Editor’s note: Matt Mihaly, a bitcoin fan and entrepreneur, recently wrote this article in response to Alan Greenspan’s recent comments on bitcoin. Alan Greenspan is an American economist who served as Chairman of the US Federal Reserve from 1987 to 2006.
I saw your recent comments regarding bitcoin on Bloomberg. I understand your skepticism – it wasn’t until early summer of this year that I appreciated what Bitcoin represents as a force for disruption. When I first looked at Bitcoin in 2010, I thought it looked like a techno-novelty and would likely soon collapse. It did, actually, collapse in 2011, thus confirming in my mind that it was a fad, and best ignored. Oops.
Fast forward to today, and while it is still very much the tool of a relatively technologically-savvy tiny fraction of the world population, it’s been remarkably tenacious. Its price as pegged to fiat currency is very volatile, but has trended unsteadily upwards for years now, consistently, until its recent large run-up appeared to catch your attention.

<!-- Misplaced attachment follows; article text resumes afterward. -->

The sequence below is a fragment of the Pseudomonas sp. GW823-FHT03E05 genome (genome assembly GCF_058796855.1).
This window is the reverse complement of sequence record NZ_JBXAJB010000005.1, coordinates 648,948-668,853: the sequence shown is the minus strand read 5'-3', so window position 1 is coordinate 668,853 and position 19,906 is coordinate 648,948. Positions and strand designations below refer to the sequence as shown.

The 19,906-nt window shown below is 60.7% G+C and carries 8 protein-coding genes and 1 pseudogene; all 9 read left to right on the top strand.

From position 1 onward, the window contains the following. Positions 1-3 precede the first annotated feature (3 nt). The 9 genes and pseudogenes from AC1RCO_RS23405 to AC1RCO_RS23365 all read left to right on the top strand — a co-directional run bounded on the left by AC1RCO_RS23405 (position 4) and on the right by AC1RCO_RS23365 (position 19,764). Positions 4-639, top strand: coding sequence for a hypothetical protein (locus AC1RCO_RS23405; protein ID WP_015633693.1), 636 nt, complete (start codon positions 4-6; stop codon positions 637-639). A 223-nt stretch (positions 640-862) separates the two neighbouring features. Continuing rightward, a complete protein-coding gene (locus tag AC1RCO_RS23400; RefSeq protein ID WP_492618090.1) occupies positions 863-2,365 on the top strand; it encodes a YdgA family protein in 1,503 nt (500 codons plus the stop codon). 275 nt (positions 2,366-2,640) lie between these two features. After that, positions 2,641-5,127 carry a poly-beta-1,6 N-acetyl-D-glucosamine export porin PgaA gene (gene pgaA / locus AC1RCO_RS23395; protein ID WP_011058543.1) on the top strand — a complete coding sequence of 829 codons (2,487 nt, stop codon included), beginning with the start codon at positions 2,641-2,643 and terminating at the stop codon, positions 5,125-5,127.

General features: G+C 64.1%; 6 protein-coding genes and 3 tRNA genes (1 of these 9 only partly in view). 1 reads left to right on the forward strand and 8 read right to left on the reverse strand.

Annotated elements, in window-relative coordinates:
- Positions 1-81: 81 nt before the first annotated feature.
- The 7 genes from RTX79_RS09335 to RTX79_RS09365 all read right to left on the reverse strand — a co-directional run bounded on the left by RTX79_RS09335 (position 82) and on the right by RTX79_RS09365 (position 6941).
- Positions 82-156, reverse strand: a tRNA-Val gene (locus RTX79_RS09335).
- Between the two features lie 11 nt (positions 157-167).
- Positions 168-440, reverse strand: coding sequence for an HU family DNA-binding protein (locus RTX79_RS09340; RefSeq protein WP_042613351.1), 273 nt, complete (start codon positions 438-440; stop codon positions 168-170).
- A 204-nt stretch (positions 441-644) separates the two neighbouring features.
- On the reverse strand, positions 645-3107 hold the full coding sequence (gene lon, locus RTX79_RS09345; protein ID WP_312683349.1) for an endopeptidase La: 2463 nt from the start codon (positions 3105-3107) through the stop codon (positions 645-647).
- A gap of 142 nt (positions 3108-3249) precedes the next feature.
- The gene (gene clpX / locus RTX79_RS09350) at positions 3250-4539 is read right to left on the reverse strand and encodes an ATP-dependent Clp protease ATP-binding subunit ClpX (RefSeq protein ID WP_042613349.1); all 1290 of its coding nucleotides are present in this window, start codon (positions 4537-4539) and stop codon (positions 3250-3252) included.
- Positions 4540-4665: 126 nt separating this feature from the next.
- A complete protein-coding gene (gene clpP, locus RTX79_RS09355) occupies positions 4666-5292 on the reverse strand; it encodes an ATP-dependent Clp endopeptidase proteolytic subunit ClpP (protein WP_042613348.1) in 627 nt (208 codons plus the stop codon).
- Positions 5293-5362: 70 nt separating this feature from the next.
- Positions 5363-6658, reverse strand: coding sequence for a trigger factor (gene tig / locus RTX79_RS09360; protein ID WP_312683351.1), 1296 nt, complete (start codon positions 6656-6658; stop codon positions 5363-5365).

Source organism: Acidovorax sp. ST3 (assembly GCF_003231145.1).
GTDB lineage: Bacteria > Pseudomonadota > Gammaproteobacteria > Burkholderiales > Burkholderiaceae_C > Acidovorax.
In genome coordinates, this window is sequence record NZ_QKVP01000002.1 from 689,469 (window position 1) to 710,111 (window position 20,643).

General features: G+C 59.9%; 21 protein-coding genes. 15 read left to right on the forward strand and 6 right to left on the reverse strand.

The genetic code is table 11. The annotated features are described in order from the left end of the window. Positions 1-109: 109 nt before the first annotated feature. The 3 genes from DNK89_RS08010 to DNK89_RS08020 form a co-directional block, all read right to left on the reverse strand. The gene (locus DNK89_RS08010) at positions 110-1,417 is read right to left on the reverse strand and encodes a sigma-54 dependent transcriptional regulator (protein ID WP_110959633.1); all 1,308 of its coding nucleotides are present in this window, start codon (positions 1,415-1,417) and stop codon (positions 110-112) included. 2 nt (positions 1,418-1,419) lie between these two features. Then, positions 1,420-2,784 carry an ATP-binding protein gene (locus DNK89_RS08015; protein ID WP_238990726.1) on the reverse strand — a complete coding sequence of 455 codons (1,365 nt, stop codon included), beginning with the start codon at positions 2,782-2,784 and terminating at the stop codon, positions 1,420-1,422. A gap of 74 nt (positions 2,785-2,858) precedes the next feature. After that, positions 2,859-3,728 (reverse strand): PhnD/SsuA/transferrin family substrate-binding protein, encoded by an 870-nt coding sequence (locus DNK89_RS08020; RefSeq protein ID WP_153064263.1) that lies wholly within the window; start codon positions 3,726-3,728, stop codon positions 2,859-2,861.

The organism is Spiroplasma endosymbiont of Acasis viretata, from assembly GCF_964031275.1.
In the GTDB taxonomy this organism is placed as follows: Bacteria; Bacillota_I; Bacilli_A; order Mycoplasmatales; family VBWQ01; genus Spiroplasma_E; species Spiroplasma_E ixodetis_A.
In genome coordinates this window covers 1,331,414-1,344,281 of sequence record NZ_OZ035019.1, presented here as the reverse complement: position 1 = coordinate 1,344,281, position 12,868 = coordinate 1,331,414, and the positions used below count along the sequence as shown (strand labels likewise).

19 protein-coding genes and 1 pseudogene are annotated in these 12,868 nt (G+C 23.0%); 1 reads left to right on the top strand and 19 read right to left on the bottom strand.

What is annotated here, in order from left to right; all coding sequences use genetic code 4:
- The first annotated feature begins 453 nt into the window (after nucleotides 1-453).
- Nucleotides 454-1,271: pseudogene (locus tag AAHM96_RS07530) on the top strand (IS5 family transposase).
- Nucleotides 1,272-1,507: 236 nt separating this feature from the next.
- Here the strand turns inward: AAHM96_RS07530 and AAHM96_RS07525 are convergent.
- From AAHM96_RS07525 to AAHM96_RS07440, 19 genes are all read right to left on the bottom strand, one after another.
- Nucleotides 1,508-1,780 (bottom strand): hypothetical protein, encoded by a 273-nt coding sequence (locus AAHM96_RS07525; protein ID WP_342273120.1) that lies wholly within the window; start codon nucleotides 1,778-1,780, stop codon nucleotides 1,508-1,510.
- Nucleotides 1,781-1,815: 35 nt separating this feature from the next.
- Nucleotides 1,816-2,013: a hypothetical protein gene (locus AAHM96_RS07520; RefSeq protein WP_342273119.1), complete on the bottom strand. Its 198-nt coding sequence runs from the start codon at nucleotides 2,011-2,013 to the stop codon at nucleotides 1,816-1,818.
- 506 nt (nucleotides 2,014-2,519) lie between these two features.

Specifically, what you said was:
“It [bitcoin] has to have intrinsic value. You have to really stretch your imagination to infer what the intrinsic value of bitcoin is. I haven’t been able to do it. Maybe somebody else can.”
I’m not an economist, and I can’t speak to you as one. I do have some experience with virtual currencies though, and think I have a handle on why Bitcoin is so potentially revolutionary.
When you tell us that Bitcoin has no intrinsic value, I can’t disagree, but I also don’t think that’s relevant.
Houses don’t have any (or very minimal) intrinsic value either, and one only has to tour Detroit, with its legions of abandoned houses, to see that that’s the case.
Does that mean houses generally don’t have any value? I don’t think so, and as a homeowner, I sure hope not. Indeed, I’m sure that my house has value, because I’m sure someone else will be willing to buy it from me if I choose to sell it.
But why would someone buy the house if it has no intrinsic value? As we know from places like Detroit, it’s possible for the value of a house to simply disappear, or come very close to it (pipes can be stripped for copper, and a few other things may be worth salvaging, but that’s fractions of a penny on the dollar).
So where does that value come from if it isn’t intrinsic to the house itself?
I’ll come back to that question, and explain how it’s related to bitcoin’s value. But first, I want to tell you a story. I’ll try to keep it brief.
Once upon a time, at the end of the last millennium, I founded and led the first games company to sell virtual goods or virtual currency for real money.